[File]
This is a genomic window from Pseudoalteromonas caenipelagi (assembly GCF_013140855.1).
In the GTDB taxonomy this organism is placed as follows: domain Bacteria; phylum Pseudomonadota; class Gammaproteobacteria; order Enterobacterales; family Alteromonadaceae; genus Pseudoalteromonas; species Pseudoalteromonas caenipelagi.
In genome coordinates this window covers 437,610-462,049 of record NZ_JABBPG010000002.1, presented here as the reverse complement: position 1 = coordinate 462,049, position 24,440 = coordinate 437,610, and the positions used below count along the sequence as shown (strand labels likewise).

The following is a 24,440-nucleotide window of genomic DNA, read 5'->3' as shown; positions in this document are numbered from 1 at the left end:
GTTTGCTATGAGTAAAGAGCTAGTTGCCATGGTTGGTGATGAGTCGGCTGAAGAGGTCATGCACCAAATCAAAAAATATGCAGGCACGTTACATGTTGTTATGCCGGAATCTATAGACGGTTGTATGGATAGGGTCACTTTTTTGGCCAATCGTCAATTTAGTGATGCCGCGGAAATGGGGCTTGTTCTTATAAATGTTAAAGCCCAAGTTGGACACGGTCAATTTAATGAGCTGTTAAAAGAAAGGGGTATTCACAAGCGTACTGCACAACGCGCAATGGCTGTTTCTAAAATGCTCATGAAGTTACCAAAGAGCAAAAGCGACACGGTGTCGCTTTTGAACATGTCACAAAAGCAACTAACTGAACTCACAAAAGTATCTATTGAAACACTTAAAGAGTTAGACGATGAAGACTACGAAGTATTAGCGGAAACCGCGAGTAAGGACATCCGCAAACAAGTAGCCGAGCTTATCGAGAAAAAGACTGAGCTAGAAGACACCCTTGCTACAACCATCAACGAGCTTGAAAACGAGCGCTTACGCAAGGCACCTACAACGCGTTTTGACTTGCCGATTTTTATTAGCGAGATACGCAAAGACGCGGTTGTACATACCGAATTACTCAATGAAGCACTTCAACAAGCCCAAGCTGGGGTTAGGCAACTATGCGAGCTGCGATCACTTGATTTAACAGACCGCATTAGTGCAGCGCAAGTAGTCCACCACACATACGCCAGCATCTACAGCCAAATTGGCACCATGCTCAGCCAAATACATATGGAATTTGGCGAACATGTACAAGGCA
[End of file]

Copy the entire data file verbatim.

This is a genomic window from Pseudoalteromonas caenipelagi (assembly GCF_013140855.1).
In the GTDB taxonomy this organism is placed as follows: domain Bacteria; phylum Pseudomonadota; class Gammaproteobacteria; order Enterobacterales; family Alteromonadaceae; genus Pseudoalteromonas; species Pseudoalteromonas caenipelagi.
In genome coordinates this window covers 437,610-462,049 of record NZ_JABBPG010000002.1, presented here as the reverse complement: position 1 = coordinate 462,049, position 24,440 = coordinate 437,610, and the positions used below count along the sequence as shown (strand labels likewise).

The following is a 24,440-nucleotide window of genomic DNA, read 5'->3' as shown; positions in this document are numbered from 1 at the left end:
GTTTGCTATGAGTAAAGAGCTAGTTGCCATGGTTGGTGATGAGTCGGCTGAAGAGGTCATGCACCAAATCAAAAAATATGCAGGCACGTTACATGTTGTTATGCCGGAATCTATAGACGGTTGTATGGATAGGGTCACTTTTTTGGCCAATCGTCAATTTAGTGATGCCGCGGAAATGGGGCTTGTTCTTATAAATGTTAAAGCCCAAGTTGGACACGGTCAATTTAATGAGCTGTTAAAAGAAAGGGGTATTCACAAGCGTACTGCACAACGCGCAATGGCTGTTTCTAAAATGCTCATGAAGTTACCAAAGAGCAAAAGCGACACGGTGTCGCTTTTGAACATGTCACAAAAGCAACTAACTGAACTCACAAAAGTATCTATTGAAACACTTAAAGAGTTAGACGATGAAGACTACGAAGTATTAGCGGAAACCGCGAGTAAGGACATCCGCAAACAAGTAGCCGAGCTTATCGAGAAAAAGACTGAGCTAGAAGACACCCTTGCTACAACCATCAACGAGCTTGAAAACGAGCGCTTACGCAAGGCACCTACAACGCGTTTTGACTTGCCGATTTTTATTAGCGAGATACGCAAAGACGCGGTTGTACATACCGAATTACTCAATGAAGCACTTCAACAAGCCCAAGCTGGGGTTAGGCAACTATGCGAGCTGCGATCACTTGATTTAACAGACCGCATTAGTGCAGCGCAAGTAGTCCACCACACATACGCCAGCATCTACAGCCAAATTGGCACCATGCTCAGCCAAATACATATGGAATTTGGCGAACATGTACAAGGCA